Nathan Phillips Square will be rocking Saturday night as the City’s annual Cavalcade of Lights celebration showcases a wealth of local talent alongside the lighting of the City Hall Christmas Tree and a fireworks spectacle courtesy of Circus Orange.
This year’s Cavalcade presented by Great Gulf, features musical performances by Tyler Shaw, Cold Specks, Divine Brown, Carvin Winans and Diamond Rings (left, photo by Norman Wong), followed by an open-air skating party with DJ Dopey under the glow of thousands of lights in Nathan Phillips Square.
For Diamond Rings, left, playing the big stage on NPS isn’t so much a dream come true as it is a what am I doing here? kind of moment.
“This gig is a really nice culmination,” says the artist. “To go from playing the backroom at the Rivoli or upstairs at Sneaky Dee’s to doing a big, free show in front of City Hall with fireworks is quite surreal. It’s not what I would have imagined was even possible for me in music.”
“Toronto has a deep pool of musical talent rich with incredible diversity and international appeal,” says Cavalcade booker Natasha Emery. “For this event I like to combine new, rising star talent with seasoned performers in different genres. With pop, r&b and electro-dance beats there is something for everyone at Cavalcade of Lights.”
With just a pair of solo albums under his belt, Diamond Rings – John O’Regan to his landlord – has come a long way since dropping his debut single in 2009. But O’Regan downplays his career progress to date saying, “I’m not as popular or famous as some people in Toronto or Canada would imagine. I’m not Drake, I’m not Bieber; my social life and personal life I can keep to myself, which is great. It’s cool to wade into a sea of people and be anonymous. It’s as simple as wearing a hat.”
O’Regan paid his musical dues in indie rock band the D’Urbervilles while attending the University of Guelph School of Fine Arts and Music. The band toured and recorded and was ultimately “put to sleep” but everyone on stage with Diamond Rings this weekend is a connection from John’s days in Guelph.
“We all met playing in someone’s basement for our friends,” recalls the singer fondly. “Being a part of that scene was really good for me, to have a small, safe, forgiving place to try things and experiment, screw up basically.”
The word experiment comes up several times during the course of our 25 minute interview. O’Regan is clearly not interested in treading a path tamped down by others. After playing more than 100 dates last year he’s kicking back in his home studio these days trying to push is musical envelope and forge a new sound.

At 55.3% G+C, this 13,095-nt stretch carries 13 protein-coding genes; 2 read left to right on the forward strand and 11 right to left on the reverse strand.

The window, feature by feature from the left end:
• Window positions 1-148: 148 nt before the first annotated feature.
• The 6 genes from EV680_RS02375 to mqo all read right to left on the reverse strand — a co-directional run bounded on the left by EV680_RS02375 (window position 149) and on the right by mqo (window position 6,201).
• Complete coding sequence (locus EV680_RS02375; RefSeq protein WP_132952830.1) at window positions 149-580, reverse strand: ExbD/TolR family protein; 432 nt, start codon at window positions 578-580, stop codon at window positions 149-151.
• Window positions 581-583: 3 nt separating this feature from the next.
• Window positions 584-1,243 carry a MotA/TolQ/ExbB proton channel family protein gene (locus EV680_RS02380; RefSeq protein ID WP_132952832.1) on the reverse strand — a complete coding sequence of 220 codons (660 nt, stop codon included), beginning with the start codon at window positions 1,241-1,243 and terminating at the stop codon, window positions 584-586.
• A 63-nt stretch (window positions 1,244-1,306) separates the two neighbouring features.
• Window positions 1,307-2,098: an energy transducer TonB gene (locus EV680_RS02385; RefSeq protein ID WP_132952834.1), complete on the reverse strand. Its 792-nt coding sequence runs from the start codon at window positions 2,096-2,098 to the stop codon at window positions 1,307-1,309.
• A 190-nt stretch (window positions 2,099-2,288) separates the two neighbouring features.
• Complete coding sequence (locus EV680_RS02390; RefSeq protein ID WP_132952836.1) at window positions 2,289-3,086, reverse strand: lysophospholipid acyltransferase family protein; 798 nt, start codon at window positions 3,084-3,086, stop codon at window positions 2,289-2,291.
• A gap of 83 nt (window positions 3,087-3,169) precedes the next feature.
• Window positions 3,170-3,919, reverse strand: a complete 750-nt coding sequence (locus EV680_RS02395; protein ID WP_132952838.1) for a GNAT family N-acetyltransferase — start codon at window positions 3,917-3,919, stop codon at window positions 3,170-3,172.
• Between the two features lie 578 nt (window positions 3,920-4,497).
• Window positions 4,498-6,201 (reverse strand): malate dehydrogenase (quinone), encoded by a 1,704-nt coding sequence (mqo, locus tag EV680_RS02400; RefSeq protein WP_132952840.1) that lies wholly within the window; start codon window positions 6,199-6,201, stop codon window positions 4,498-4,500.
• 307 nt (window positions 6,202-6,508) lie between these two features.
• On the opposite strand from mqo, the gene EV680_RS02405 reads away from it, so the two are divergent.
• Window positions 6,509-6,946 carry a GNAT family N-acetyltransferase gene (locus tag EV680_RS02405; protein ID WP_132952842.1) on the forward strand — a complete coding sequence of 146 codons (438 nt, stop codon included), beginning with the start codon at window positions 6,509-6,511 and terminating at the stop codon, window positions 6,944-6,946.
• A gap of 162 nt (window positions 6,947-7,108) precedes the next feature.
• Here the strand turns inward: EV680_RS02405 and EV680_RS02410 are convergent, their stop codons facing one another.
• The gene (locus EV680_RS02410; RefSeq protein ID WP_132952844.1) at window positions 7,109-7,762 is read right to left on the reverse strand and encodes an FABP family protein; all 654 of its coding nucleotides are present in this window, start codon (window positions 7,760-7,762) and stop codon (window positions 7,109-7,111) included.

“Lately I’m writing on a synthesizer,” he informs me. “So much in musical history has already been said through or with the guitar and any time I pick one up I’m walking in the footsteps of great guitar players who have come and gone, you almost have to be as great as them to say something new with it. Synthetic sounds afford me the opportunity to be a bit more experimental and try to make something no one has heard before.”
Because of his look, Diamond Rings is frequently called a glam artist but the descriptor says more about his style than his sound: “I don’t really have anything in my catalogue that sounds like T. Rex or early David Bowie,” says the artist. “Glam to me as a sound is rooted in more traditional rock and roll and blues.”
“Right now I’m drawing from pure dance, techno, house, electronic stuff but earlier on, especially for my first album, I was looking to early new wave and punk for inspiration. It was composed synthetically with the aid of keyboards and drum machines but used in a traditional pop framework, I’m thinking here of groups like Human League or Gary Newman, those were my early inspirations. I’ve absorbed a lot of that now and I’m creatively restless so now I’m experimenting with pushing songs beyond the 3.5 or 4 minute pop song structure, experimenting with extended mixes, concentrating more on the elements of each track, the rhythm, the melody, understanding how a bass part fits with a drum part.”
If anything surprised me during my chat with O’Regan it was how down-to-earth and level headed he is. There was very little ego or pose, just a young man who genuinely wants to create something fresh and exciting with a really thorough understanding of just how difficult that will be to achieve.
“There are a lot of great musicians, not just in Toronto but everywhere, and what makes a musician popular isn’t always based on how talented they are or how interesting their music is. I remember being a kid and going to shows and wishing I was that person up on stage and I’m sure there’s kids in my audience thinking the same thing. Knowing that the city and the world is full of great artists keeps me motivated to improve constantly.”
WHERE/WHEN: Calvalcade of Lights at Nathan Phillips Square (100 Queen Street West), Saturday, November 30, 7 pm, free.